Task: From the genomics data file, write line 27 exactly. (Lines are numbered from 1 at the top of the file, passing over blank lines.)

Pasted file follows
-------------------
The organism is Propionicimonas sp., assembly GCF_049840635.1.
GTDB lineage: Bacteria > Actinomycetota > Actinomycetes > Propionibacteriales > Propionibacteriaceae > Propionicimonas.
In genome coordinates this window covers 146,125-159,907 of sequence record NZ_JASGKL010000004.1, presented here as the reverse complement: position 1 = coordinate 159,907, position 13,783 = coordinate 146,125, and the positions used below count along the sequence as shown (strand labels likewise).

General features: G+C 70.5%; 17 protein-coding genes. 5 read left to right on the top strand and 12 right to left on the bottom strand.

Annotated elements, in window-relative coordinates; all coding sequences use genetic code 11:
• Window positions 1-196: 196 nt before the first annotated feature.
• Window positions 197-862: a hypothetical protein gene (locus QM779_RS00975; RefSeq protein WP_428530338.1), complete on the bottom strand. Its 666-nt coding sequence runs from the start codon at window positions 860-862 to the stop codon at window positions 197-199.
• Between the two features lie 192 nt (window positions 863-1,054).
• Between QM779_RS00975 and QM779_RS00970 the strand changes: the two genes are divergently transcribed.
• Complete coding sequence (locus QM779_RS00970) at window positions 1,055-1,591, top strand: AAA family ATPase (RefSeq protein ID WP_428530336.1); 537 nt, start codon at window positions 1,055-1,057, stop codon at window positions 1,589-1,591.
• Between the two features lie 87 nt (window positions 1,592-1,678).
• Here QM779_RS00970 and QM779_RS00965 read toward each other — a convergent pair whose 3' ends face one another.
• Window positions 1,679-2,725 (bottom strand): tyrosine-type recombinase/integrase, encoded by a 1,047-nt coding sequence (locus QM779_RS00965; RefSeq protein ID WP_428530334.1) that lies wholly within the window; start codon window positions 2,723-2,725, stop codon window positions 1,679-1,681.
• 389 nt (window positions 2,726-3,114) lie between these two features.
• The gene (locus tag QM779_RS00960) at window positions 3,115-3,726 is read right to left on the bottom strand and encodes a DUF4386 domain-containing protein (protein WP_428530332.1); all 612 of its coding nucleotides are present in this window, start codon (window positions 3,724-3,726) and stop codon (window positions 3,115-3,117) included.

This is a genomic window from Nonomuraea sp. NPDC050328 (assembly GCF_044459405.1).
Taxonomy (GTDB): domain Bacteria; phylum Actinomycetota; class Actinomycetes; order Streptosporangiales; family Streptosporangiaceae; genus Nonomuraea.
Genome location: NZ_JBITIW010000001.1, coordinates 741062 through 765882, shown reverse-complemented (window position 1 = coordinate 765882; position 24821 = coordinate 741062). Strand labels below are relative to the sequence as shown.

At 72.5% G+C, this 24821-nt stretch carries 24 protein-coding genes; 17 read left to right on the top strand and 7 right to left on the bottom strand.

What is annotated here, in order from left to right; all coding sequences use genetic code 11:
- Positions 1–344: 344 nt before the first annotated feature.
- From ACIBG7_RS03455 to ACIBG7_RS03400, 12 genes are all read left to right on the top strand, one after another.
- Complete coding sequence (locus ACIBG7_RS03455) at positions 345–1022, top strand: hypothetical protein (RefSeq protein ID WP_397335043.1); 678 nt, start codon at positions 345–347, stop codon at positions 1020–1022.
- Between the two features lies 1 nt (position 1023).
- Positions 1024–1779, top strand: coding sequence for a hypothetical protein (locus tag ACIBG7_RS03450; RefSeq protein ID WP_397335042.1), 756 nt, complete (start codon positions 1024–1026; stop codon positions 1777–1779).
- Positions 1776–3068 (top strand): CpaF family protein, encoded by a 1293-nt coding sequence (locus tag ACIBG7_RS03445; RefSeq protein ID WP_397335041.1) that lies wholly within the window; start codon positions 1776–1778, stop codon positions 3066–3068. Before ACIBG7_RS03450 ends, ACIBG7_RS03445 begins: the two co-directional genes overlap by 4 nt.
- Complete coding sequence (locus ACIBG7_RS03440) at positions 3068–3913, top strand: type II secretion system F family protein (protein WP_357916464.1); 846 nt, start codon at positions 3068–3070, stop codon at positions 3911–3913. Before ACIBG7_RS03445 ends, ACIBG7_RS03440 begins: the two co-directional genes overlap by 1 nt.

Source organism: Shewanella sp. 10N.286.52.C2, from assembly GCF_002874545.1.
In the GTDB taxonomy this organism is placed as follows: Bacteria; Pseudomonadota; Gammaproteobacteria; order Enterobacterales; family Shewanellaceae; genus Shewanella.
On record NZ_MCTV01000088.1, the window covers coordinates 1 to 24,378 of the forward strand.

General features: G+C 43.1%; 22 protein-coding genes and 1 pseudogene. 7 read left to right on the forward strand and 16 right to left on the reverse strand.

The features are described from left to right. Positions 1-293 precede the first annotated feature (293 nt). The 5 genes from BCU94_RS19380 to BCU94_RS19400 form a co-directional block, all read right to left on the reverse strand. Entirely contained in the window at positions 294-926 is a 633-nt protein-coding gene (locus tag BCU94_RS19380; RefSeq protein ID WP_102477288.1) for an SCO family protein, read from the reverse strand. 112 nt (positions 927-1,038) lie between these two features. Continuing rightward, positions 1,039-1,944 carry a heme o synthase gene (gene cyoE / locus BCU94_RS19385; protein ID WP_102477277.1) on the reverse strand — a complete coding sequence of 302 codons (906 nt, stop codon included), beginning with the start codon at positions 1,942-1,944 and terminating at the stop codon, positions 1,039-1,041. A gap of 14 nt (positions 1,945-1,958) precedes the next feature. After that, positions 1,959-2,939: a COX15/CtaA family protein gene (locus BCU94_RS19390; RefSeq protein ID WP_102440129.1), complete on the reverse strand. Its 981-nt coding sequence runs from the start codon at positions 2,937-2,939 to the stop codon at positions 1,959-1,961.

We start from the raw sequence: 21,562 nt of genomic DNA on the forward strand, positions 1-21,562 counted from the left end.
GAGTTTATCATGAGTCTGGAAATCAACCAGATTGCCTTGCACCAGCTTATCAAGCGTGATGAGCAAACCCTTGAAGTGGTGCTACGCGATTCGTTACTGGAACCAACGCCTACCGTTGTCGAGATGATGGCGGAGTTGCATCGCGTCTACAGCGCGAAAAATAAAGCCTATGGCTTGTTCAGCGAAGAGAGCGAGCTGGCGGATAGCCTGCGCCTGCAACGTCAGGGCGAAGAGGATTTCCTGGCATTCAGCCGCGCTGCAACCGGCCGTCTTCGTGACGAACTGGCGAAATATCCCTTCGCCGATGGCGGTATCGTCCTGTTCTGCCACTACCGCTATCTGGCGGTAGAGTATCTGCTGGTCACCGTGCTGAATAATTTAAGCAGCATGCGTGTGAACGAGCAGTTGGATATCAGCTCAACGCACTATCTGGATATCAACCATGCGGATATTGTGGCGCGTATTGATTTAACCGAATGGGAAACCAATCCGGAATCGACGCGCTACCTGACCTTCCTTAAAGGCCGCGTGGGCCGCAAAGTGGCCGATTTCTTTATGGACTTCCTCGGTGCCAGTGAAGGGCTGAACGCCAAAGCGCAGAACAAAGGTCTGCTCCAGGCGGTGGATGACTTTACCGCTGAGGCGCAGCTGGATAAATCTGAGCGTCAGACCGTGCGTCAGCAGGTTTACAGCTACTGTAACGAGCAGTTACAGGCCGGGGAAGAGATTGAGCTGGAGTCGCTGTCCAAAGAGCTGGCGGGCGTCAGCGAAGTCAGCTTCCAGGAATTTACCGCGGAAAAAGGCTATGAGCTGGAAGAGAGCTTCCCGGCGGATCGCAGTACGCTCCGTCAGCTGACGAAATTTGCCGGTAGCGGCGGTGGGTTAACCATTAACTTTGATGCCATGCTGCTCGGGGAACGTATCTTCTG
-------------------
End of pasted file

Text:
- Complete coding sequence (locus ACIBG7_RS03440) at positions 3068–3913, top strand: type II secretion system F family protein (protein WP_357916464.1); 846 nt, start codon at positions 3068–3070, stop codon at positions 3911–3913. Before ACIBG7_RS03445 ends, ACIBG7_RS03440 begins: the two co-directional genes overlap by 1 nt.